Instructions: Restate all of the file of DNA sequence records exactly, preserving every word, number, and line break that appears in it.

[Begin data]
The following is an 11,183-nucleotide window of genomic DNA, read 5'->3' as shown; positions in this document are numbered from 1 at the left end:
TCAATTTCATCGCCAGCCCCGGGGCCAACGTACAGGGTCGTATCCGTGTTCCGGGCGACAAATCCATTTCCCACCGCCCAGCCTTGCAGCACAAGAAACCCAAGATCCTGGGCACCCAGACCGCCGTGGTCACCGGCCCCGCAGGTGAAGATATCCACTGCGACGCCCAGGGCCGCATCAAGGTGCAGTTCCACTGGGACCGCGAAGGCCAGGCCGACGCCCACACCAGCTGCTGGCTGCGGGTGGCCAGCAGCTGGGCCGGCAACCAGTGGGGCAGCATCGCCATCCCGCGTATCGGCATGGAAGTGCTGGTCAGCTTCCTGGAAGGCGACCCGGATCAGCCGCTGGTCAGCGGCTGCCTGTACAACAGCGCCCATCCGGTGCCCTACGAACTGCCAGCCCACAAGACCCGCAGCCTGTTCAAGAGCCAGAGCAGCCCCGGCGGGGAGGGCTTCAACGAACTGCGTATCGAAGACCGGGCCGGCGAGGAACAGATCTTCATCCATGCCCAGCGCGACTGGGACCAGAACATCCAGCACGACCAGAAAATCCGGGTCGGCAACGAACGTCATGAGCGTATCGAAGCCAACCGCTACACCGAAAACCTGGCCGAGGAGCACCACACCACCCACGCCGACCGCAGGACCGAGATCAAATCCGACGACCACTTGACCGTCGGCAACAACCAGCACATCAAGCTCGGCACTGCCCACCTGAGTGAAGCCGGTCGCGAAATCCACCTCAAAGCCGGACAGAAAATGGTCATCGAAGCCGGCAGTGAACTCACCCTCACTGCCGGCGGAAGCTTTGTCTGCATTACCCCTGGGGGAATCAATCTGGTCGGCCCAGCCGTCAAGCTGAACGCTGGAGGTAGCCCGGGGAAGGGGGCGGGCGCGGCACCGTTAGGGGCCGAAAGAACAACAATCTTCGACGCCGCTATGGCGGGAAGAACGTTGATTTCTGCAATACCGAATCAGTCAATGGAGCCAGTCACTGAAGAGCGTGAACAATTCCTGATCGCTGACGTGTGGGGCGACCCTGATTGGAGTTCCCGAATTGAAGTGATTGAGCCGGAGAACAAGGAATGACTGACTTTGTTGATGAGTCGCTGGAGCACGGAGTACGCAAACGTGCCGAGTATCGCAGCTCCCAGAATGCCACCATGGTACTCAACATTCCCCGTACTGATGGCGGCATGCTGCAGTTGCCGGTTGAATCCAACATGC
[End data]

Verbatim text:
The following is an 11,183-nucleotide window of genomic DNA, read 5'->3' as shown; positions in this document are numbered from 1 at the left end:
TCAATTTCATCGCCAGCCCCGGGGCCAACGTACAGGGTCGTATCCGTGTTCCGGGCGACAAATCCATTTCCCACCGCCCAGCCTTGCAGCACAAGAAACCCAAGATCCTGGGCACCCAGACCGCCGTGGTCACCGGCCCCGCAGGTGAAGATATCCACTGCGACGCCCAGGGCCGCATCAAGGTGCAGTTCCACTGGGACCGCGAAGGCCAGGCCGACGCCCACACCAGCTGCTGGCTGCGGGTGGCCAGCAGCTGGGCCGGCAACCAGTGGGGCAGCATCGCCATCCCGCGTATCGGCATGGAAGTGCTGGTCAGCTTCCTGGAAGGCGACCCGGATCAGCCGCTGGTCAGCGGCTGCCTGTACAACAGCGCCCATCCGGTGCCCTACGAACTGCCAGCCCACAAGACCCGCAGCCTGTTCAAGAGCCAGAGCAGCCCCGGCGGGGAGGGCTTCAACGAACTGCGTATCGAAGACCGGGCCGGCGAGGAACAGATCTTCATCCATGCCCAGCGCGACTGGGACCAGAACATCCAGCACGACCAGAAAATCCGGGTCGGCAACGAACGTCATGAGCGTATCGAAGCCAACCGCTACACCGAAAACCTGGCCGAGGAGCACCACACCACCCACGCCGACCGCAGGACCGAGATCAAATCCGACGACCACTTGACCGTCGGCAACAACCAGCACATCAAGCTCGGCACTGCCCACCTGAGTGAAGCCGGTCGCGAAATCCACCTCAAAGCCGGACAGAAAATGGTCATCGAAGCCGGCAGTGAACTCACCCTCACTGCCGGCGGAAGCTTTGTCTGCATTACCCCTGGGGGAATCAATCTGGTCGGCCCAGCCGTCAAGCTGAACGCTGGAGGTAGCCCGGGGAAGGGGGCGGGCGCGGCACCGTTAGGGGCCGAAAGAACAACAATCTTCGACGCCGCTATGGCGGGAAGAACGTTGATTTCTGCAATACCGAATCAGTCAATGGAGCCAGTCACTGAAGAGCGTGAACAATTCCTGATCGCTGACGTGTGGGGCGACCCTGATTGGAGTTCCCGAATTGAAGTGATTGAGCCGGAGAACAAGGAATGACTGACTTTGTTGATGAGTCGCTGGAGCACGGAGTACGCAAACGTGCCGAGTATCGCAGCTCCCAGAATGCCACCATGGTACTCAACATTCCCCGTACTGATGGCGGCATGCTGCAGTTGCCGGTTGAATCCAACATGC